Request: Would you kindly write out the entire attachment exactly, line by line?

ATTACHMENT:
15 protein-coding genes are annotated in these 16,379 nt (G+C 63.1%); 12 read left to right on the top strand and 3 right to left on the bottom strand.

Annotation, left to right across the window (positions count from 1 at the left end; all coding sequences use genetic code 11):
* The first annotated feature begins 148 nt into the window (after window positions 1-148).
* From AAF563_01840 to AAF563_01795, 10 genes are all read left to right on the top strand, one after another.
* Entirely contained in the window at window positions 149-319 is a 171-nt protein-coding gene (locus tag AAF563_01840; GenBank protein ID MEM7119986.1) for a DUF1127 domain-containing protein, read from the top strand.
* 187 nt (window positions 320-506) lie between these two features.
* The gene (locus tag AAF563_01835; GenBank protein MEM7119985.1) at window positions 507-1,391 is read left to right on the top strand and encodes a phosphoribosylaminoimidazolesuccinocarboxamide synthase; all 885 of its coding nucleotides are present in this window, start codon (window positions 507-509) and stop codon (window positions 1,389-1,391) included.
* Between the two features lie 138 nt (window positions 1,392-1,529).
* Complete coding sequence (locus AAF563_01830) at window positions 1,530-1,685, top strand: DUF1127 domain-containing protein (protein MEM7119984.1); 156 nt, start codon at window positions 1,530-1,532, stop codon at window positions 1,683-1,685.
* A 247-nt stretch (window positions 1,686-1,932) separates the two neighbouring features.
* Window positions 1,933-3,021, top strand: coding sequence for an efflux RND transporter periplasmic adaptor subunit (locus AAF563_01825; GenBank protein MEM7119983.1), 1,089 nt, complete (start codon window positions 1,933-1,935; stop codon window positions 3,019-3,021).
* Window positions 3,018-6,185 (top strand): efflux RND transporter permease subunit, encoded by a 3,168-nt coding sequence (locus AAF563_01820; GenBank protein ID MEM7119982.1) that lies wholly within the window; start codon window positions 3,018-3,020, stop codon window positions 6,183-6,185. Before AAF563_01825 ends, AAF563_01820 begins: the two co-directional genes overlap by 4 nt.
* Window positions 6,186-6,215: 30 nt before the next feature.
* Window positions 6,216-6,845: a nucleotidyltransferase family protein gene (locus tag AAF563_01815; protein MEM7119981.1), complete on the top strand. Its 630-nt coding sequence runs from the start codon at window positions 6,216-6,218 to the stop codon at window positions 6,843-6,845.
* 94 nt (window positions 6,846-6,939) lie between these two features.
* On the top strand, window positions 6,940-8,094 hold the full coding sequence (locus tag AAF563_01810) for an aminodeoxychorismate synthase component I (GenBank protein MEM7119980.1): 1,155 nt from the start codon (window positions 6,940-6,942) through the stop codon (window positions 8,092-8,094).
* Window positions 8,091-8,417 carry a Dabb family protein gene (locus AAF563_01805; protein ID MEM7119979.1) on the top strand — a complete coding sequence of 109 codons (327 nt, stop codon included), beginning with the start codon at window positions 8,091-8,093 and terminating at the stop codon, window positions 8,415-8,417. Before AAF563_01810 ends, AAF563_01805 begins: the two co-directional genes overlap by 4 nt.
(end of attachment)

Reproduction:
15 protein-coding genes are annotated in these 16,379 nt (G+C 63.1%); 12 read left to right on the top strand and 3 right to left on the bottom strand.

Annotation, left to right across the window (positions count from 1 at the left end; all coding sequences use genetic code 11):
* The first annotated feature begins 148 nt into the window (after window positions 1-148).
* From AAF563_01840 to AAF563_01795, 10 genes are all read left to right on the top strand, one after another.
* Entirely contained in the window at window positions 149-319 is a 171-nt protein-coding gene (locus tag AAF563_01840; GenBank protein ID MEM7119986.1) for a DUF1127 domain-containing protein, read from the top strand.
* 187 nt (window positions 320-506) lie between these two features.
* The gene (locus tag AAF563_01835; GenBank protein MEM7119985.1) at window positions 507-1,391 is read left to right on the top strand and encodes a phosphoribosylaminoimidazolesuccinocarboxamide synthase; all 885 of its coding nucleotides are present in this window, start codon (window positions 507-509) and stop codon (window positions 1,389-1,391) included.
* Between the two features lie 138 nt (window positions 1,392-1,529).
* Complete coding sequence (locus AAF563_01830) at window positions 1,530-1,685, top strand: DUF1127 domain-containing protein (protein MEM7119984.1); 156 nt, start codon at window positions 1,530-1,532, stop codon at window positions 1,683-1,685.
* A 247-nt stretch (window positions 1,686-1,932) separates the two neighbouring features.
* Window positions 1,933-3,021, top strand: coding sequence for an efflux RND transporter periplasmic adaptor subunit (locus AAF563_01825; GenBank protein MEM7119983.1), 1,089 nt, complete (start codon window positions 1,933-1,935; stop codon window positions 3,019-3,021).
* Window positions 3,018-6,185 (top strand): efflux RND transporter permease subunit, encoded by a 3,168-nt coding sequence (locus AAF563_01820; GenBank protein ID MEM7119982.1) that lies wholly within the window; start codon window positions 3,018-3,020, stop codon window positions 6,183-6,185. Before AAF563_01825 ends, AAF563_01820 begins: the two co-directional genes overlap by 4 nt.
* Window positions 6,186-6,215: 30 nt before the next feature.
* Window positions 6,216-6,845: a nucleotidyltransferase family protein gene (locus tag AAF563_01815; protein MEM7119981.1), complete on the top strand. Its 630-nt coding sequence runs from the start codon at window positions 6,216-6,218 to the stop codon at window positions 6,843-6,845.
* 94 nt (window positions 6,846-6,939) lie between these two features.
* On the top strand, window positions 6,940-8,094 hold the full coding sequence (locus tag AAF563_01810) for an aminodeoxychorismate synthase component I (GenBank protein MEM7119980.1): 1,155 nt from the start codon (window positions 6,940-6,942) through the stop codon (window positions 8,092-8,094).
* Window positions 8,091-8,417 carry a Dabb family protein gene (locus AAF563_01805; protein ID MEM7119979.1) on the top strand — a complete coding sequence of 109 codons (327 nt, stop codon included), beginning with the start codon at window positions 8,091-8,093 and terminating at the stop codon, window positions 8,415-8,417. Before AAF563_01810 ends, AAF563_01805 begins: the two co-directional genes overlap by 4 nt.